Studies report that as all types of rice age, the grain undergoes structural changes and its cooked texture becomes less sticky, smoother, and firmer. Starch granules become tighter while surface proteins on the rice grains become oxidized, creating a shell-like exterior that is more resistant to absorption, helping prevent the grain from becoming mushy and controlling how much it can expand. While raw basmati is naturally long and slim, aging improves this trait so that as the rice cooks, it expands lengthwise and not widthwise. We measured the width and length of a small sample of each rice before and after cooking and found that the aged rices were longer and thinner and grew lengthwise by a higher percentage during cooking. Low-ranked rices, which were not aged, were shorter and fatter.

Measurement of rice samples confirmed that the aging process employed by some manufacturers helps the rice cook up longer and thinner.

As for the vaunted fragrance of basmati, our top-ranked rices were rated slightly higher for a pleasing aroma sometimes described as “buttery,” “nutty,” or popcorn-like. While basmati rice aroma has been traced to more than 100 volatile organic compounds, experts agree that the biggest source of the scent is a flavor molecule called 2-acetyl-1-pyrroline, or “2AP,” which is enhanced by long-term storage under controlled conditions.

Our Favorite Basmati

When we compared scores across our three tastings, we had a winner that performed beautifully in all our tests. Daawat Basmati Rice ($17.98 for 10 pounds) is imported from India and is one of the longest-aged rices in our lineup. Its grains were among the longest after cooking, remaining slender and intact rather than broken. Its texture was fluffy, smooth, and firm—not too soft, no matter how we prepared it. As one of the more aromatic rices in the lineup, Daawat Basmati contributed its own subtle flavor and fragrance to dishes, while other products were merely a blank slate. At about $1.80 per pound, it’s also one of the most affordable.

Taste Test Basmati Rice

From its extra-long, slender grains to its distinctive nutty flavor and popcorn-like fragrance, basmati is prized around the world. But when domestic and imported choices abound, how do you decide which product to buy?

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JC
JOHN C.
16 days

Absolutely the best chicken ever, even the breast meat was moist! It's the only way I'll cook a whole chicken again. Simple, easy, quick, no mess - perfect every time. I've used both stainless steel and cast iron pans. great and easy technique for “roasted” chicken. I will say there were no pan juices, just fat in the skillet. Will add to the recipe rotation. Good for family and company dinners too. I've done this using a rimmed sheet pan instead of a skillet and put veggies and potatoes around the chicken for a one-pan meal. Broccoli gets nicely browned and yummy!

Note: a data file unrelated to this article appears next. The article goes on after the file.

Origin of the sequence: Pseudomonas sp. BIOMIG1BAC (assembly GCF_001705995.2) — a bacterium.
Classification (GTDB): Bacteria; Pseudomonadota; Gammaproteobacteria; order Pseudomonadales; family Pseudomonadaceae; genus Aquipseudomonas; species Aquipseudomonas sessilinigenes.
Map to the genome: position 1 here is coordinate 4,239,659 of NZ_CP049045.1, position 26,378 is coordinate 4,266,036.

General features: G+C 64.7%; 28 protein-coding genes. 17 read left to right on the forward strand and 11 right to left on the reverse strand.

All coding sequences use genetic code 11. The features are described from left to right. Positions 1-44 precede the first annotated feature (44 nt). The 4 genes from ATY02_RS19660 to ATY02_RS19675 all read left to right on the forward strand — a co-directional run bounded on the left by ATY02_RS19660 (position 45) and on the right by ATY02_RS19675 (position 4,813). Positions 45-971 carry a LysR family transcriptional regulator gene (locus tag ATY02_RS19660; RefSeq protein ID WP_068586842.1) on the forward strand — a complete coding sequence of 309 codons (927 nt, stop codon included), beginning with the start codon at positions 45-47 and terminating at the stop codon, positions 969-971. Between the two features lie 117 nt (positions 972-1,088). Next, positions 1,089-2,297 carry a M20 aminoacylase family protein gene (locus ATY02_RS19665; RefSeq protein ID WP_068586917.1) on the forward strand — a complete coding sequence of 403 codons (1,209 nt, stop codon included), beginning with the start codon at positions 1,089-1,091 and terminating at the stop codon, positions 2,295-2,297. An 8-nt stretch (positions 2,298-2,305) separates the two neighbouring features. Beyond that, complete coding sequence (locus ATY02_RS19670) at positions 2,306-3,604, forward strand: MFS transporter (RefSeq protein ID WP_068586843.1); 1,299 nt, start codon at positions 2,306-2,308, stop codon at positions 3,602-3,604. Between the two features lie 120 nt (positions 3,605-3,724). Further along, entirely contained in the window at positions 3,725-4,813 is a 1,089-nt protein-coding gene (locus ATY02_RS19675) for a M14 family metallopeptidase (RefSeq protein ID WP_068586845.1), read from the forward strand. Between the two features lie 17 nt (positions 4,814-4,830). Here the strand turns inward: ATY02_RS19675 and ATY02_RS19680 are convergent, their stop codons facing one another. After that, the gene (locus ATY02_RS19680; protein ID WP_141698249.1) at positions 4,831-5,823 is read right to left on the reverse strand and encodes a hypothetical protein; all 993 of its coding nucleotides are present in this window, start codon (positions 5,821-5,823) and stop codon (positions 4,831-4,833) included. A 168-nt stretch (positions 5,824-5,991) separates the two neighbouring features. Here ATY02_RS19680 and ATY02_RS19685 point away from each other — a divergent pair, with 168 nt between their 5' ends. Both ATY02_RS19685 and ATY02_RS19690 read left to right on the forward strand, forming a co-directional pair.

Absolutely the best chicken ever, even the breast meat was moist! It's the only way I'll cook a whole chicken again. Simple, easy, quick, no mess - perfect every time. I've used both stainless steel and cast iron pans. great and easy technique for “roasted” chicken. I will say there were no pan juices, just fat in the skillet. Will add to the recipe rotation. Good for family and company dinners too.

MD
MILES D.
JOHN C.
9 days

Amazed this recipe works out as well as it does. Would not have thought that the amount of time under the broiler would have produced a very juicy and favorable chicken with a very crispy crust. Used my 12" Lodge Cast Iron skillet (which can withstand 1000 degree temps to respond to those who wondered if it would work) and it turned out great. A "make again" as my family rates things. This is a great recipe, and I will definitely make it again. My butcher gladly butterflied the chicken for me, therefore I found it to be a fast and easy prep. I used my cast iron skillet- marvellous!

CM
CHARLES M.
11 days

John, wasn't it just amazing chicken? So much better than your typical oven baked chicken and on par if not better than gas or even charcoal grilled. It gets that smokey charcoal tasted and overnight koshering definitely helps, something I do when time permits. First-time I've pierced a whole chicken minus the times I make jerk chicken on the grill. Yup, the cast iron was not an issue.